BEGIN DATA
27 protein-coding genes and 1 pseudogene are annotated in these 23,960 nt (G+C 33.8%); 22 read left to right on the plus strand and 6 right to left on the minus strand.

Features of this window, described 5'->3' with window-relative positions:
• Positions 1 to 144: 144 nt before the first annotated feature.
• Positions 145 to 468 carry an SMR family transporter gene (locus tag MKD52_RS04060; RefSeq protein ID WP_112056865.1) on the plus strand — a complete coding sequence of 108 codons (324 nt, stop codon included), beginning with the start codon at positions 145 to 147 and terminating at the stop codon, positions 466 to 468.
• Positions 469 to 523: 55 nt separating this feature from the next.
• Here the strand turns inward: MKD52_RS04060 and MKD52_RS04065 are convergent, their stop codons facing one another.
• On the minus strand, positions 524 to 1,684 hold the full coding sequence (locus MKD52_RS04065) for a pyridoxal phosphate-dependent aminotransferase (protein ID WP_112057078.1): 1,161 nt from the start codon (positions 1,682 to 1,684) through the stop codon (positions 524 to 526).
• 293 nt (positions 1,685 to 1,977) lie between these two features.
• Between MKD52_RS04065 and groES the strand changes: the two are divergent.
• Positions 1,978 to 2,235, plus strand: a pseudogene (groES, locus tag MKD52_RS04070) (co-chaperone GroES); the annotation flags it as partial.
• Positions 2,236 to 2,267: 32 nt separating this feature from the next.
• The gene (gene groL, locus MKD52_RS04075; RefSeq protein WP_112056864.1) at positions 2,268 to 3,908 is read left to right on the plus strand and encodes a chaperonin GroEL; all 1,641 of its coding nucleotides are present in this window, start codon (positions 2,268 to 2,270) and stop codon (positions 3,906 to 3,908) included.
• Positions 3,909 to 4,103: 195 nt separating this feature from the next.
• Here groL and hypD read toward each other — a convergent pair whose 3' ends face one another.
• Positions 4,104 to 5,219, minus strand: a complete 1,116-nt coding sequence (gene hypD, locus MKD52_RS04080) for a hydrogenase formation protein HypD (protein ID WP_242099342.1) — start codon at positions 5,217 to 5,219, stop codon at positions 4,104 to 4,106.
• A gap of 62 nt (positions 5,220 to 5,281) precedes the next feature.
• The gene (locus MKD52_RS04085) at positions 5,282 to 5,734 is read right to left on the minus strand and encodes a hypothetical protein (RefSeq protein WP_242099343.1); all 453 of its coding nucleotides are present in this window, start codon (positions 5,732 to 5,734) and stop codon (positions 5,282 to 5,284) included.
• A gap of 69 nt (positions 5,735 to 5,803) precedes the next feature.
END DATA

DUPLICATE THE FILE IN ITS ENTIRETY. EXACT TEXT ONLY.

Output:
27 protein-coding genes and 1 pseudogene are annotated in these 23,960 nt (G+C 33.8%); 22 read left to right on the plus strand and 6 right to left on the minus strand.

Features of this window, described 5'->3' with window-relative positions:
• Positions 1 to 144: 144 nt before the first annotated feature.
• Positions 145 to 468 carry an SMR family transporter gene (locus tag MKD52_RS04060; RefSeq protein ID WP_112056865.1) on the plus strand — a complete coding sequence of 108 codons (324 nt, stop codon included), beginning with the start codon at positions 145 to 147 and terminating at the stop codon, positions 466 to 468.
• Positions 469 to 523: 55 nt separating this feature from the next.
• Here the strand turns inward: MKD52_RS04060 and MKD52_RS04065 are convergent, their stop codons facing one another.
• On the minus strand, positions 524 to 1,684 hold the full coding sequence (locus MKD52_RS04065) for a pyridoxal phosphate-dependent aminotransferase (protein ID WP_112057078.1): 1,161 nt from the start codon (positions 1,682 to 1,684) through the stop codon (positions 524 to 526).
• 293 nt (positions 1,685 to 1,977) lie between these two features.
• Between MKD52_RS04065 and groES the strand changes: the two are divergent.
• Positions 1,978 to 2,235, plus strand: a pseudogene (groES, locus tag MKD52_RS04070) (co-chaperone GroES); the annotation flags it as partial.
• Positions 2,236 to 2,267: 32 nt separating this feature from the next.
• The gene (gene groL, locus MKD52_RS04075; RefSeq protein WP_112056864.1) at positions 2,268 to 3,908 is read left to right on the plus strand and encodes a chaperonin GroEL; all 1,641 of its coding nucleotides are present in this window, start codon (positions 2,268 to 2,270) and stop codon (positions 3,906 to 3,908) included.
• Positions 3,909 to 4,103: 195 nt separating this feature from the next.
• Here groL and hypD read toward each other — a convergent pair whose 3' ends face one another.
• Positions 4,104 to 5,219, minus strand: a complete 1,116-nt coding sequence (gene hypD, locus MKD52_RS04080) for a hydrogenase formation protein HypD (protein ID WP_242099342.1) — start codon at positions 5,217 to 5,219, stop codon at positions 4,104 to 4,106.
• A gap of 62 nt (positions 5,220 to 5,281) precedes the next feature.
• The gene (locus MKD52_RS04085) at positions 5,282 to 5,734 is read right to left on the minus strand and encodes a hypothetical protein (RefSeq protein WP_242099343.1); all 453 of its coding nucleotides are present in this window, start codon (positions 5,732 to 5,734) and stop codon (positions 5,282 to 5,284) included.
• A gap of 69 nt (positions 5,735 to 5,803) precedes the next feature.